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Video instructions and help with filling out and completing Who Form 5495 Attach

Instructions and Help about Who Form 5495 Attach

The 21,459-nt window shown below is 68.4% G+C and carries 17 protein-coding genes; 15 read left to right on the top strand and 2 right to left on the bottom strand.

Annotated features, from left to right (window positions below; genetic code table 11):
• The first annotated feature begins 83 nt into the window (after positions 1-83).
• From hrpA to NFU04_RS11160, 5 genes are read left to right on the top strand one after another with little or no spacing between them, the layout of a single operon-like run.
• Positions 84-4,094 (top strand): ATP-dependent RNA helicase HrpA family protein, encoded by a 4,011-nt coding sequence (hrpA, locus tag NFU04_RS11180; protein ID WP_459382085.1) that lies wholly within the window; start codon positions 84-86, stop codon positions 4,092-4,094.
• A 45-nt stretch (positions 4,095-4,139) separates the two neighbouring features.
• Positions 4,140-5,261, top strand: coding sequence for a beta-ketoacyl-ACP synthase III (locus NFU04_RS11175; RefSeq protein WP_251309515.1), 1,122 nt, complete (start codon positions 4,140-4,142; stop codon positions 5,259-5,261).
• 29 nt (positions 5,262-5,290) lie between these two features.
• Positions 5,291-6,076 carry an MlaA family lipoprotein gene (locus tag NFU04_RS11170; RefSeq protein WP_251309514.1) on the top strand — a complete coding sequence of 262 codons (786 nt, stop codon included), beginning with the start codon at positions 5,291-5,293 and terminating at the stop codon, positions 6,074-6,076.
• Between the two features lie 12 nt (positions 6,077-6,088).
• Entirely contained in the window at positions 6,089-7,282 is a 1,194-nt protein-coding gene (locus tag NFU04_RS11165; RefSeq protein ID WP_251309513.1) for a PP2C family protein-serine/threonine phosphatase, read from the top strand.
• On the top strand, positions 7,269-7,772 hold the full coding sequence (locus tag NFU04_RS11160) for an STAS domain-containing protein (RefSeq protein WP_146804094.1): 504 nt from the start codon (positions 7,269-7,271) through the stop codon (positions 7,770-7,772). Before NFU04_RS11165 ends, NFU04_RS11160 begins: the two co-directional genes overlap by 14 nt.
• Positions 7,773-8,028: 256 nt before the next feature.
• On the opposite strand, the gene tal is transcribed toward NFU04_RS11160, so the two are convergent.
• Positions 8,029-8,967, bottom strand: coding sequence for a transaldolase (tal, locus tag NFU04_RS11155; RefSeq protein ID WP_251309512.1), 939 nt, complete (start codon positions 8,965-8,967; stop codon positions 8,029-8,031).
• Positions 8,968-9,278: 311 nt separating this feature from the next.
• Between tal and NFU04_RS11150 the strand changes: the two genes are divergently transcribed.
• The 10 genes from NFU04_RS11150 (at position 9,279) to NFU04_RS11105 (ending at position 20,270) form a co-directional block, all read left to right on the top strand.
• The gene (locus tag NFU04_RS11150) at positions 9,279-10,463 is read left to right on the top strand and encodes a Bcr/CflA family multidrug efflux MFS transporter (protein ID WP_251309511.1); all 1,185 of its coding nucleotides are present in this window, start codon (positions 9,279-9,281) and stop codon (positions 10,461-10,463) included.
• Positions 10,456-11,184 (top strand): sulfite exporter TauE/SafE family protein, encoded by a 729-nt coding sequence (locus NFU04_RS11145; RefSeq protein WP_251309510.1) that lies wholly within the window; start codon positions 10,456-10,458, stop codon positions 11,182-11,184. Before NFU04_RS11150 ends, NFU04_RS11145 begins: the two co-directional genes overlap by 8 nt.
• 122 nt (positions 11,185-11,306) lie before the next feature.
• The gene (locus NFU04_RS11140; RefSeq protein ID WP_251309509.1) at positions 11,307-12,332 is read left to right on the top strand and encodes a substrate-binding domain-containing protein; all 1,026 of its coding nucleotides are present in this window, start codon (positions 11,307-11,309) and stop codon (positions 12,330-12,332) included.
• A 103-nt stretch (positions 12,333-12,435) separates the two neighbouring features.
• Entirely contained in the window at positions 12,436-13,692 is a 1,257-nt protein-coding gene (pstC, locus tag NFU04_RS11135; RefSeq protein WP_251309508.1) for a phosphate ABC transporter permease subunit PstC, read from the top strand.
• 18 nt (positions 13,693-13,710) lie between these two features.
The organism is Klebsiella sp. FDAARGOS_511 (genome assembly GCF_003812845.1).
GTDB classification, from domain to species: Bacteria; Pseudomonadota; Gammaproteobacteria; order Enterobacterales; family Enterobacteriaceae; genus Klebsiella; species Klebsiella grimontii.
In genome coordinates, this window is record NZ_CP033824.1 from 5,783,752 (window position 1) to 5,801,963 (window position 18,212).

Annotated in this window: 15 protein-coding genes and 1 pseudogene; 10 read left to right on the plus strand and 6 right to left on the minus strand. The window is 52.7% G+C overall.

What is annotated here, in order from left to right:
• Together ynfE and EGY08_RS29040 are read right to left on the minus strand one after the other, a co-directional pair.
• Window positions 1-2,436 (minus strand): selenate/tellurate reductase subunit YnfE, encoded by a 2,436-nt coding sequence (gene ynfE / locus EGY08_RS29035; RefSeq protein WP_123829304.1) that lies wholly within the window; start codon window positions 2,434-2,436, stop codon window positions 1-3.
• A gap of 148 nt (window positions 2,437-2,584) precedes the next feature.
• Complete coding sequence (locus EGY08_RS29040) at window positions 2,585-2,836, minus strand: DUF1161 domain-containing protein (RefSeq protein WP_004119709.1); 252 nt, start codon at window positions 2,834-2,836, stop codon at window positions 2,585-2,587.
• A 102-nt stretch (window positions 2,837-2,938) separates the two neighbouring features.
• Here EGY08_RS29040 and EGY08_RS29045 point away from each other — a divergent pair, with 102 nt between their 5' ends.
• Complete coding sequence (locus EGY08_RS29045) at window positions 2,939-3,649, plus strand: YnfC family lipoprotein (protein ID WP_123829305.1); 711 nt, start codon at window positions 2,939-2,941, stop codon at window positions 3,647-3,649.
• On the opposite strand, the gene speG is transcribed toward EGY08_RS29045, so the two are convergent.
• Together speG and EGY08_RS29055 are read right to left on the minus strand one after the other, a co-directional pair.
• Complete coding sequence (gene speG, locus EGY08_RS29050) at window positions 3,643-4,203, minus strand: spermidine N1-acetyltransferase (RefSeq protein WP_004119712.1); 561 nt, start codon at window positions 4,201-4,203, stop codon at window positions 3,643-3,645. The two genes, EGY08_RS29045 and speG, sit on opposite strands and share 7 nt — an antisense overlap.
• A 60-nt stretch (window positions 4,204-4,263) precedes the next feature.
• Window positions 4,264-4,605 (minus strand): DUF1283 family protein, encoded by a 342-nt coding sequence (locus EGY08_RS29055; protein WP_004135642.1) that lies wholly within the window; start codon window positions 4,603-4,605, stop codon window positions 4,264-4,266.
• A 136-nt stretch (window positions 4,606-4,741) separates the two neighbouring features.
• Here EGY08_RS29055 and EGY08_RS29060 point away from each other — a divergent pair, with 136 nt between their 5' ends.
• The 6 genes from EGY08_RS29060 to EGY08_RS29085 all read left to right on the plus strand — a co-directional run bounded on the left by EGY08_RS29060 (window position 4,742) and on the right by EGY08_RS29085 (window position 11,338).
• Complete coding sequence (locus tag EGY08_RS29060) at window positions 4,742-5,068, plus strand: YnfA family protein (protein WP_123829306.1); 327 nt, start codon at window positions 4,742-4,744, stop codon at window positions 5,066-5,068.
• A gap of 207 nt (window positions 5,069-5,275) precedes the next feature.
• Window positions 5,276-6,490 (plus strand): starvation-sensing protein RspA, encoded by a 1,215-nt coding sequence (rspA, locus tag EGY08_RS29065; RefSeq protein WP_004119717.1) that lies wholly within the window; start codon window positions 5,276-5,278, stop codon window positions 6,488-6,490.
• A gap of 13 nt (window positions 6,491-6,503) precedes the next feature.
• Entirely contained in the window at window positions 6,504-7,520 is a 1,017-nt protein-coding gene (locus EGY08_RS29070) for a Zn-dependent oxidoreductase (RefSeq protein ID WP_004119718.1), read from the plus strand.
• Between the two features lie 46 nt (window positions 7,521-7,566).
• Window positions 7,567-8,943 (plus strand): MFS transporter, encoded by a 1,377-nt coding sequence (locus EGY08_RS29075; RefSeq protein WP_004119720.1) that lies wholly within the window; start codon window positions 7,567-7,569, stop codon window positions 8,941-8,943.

Hey everybody, today I am going to talk about reactive attachment disorder. What is it and what are our treatment options? Reactive attachment disorder falls under trauma and stress-related disorders. I have my handy-dandy DSM with me, which helps us categorize things that we may be feeling and experiencing and also helps us get covered by insurance. Reactive attachment disorder is something that happens to children who have witnessed or have been in a very traumatic experience or upbringing. Now, let's go over some of the diagnostic criteria for reactive attachment disorder. The first criteria is a consistent pattern of inhibited emotionally withdrawn behavior towards adult caregivers. This is manifested by the child rarely seeking comfort when distressed or rarely responding to comfort when distressed. For example, if a child falls and bumps their knee, they may withdraw and not want any comfort, which is not the normal experience. The second criteria is a persistent social and emotional disturbance, characterized by at least two of the following: minimal social and emotional responses to others, limited positive effect, and episodes of unexplained irritability, sadness, or fearfulness that are evident even during non-threatening interactions with adult caregivers. This can be seen as a hyper-vigilant feeling. The third criteria is rearing in unusual settings that severely limit opportunities to form selective attachments. This can happen in institutions with a high child to caregiver ratio, where children may not receive much attention or care. It is important to note that the diagnostic criteria cannot be met for an autism spectrum disorder. The disturbance must be evident before the age of five, and the child must have a developmental age of at least nine months. The disorder must have been present for more than 12 months, and there is some uncertainty about whether reactive attachment disorder occurs in older children...